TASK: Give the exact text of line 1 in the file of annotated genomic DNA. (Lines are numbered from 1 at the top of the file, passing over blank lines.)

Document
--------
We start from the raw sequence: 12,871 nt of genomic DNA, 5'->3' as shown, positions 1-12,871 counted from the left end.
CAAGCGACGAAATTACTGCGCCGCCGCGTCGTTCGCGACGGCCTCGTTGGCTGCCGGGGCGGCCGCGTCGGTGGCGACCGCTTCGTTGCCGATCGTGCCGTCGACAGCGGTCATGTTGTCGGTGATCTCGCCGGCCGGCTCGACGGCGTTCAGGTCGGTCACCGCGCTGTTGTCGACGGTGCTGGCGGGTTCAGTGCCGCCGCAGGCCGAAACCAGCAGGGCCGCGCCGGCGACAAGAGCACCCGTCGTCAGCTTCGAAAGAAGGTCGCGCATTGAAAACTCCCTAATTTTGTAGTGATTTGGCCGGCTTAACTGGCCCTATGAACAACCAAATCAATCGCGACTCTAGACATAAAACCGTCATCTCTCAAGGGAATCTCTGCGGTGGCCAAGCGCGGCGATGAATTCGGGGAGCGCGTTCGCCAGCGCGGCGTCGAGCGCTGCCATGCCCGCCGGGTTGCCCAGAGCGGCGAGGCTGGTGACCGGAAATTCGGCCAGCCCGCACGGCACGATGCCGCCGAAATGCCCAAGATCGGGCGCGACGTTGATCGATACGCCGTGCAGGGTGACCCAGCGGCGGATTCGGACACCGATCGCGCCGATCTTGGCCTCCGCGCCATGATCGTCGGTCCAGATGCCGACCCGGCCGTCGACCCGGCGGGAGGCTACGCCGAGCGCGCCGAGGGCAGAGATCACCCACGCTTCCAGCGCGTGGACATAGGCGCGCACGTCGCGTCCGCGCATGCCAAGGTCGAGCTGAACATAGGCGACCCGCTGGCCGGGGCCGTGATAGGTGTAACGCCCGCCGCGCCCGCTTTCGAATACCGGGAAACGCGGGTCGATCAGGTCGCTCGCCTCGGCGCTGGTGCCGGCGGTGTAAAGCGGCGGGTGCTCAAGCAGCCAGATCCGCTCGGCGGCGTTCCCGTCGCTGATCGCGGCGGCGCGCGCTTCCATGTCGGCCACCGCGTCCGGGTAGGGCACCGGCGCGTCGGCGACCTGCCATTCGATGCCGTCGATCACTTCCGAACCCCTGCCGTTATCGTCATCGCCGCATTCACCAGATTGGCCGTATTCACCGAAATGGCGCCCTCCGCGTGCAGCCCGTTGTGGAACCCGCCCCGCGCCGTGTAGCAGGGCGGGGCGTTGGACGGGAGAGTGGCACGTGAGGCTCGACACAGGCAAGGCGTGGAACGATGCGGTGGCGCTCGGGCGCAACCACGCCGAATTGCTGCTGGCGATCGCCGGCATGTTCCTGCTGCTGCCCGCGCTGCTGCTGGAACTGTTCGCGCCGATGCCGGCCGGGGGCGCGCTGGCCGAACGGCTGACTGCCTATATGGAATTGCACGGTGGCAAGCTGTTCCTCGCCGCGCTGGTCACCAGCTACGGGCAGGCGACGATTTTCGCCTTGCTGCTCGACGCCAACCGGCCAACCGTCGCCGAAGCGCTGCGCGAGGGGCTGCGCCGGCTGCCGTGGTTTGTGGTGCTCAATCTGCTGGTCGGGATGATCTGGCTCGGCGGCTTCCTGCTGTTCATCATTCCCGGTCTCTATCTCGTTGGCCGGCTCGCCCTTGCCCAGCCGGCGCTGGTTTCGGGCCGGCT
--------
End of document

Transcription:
We start from the raw sequence: 12,871 nt of genomic DNA, 5'->3' as shown, positions 1-12,871 counted from the left end.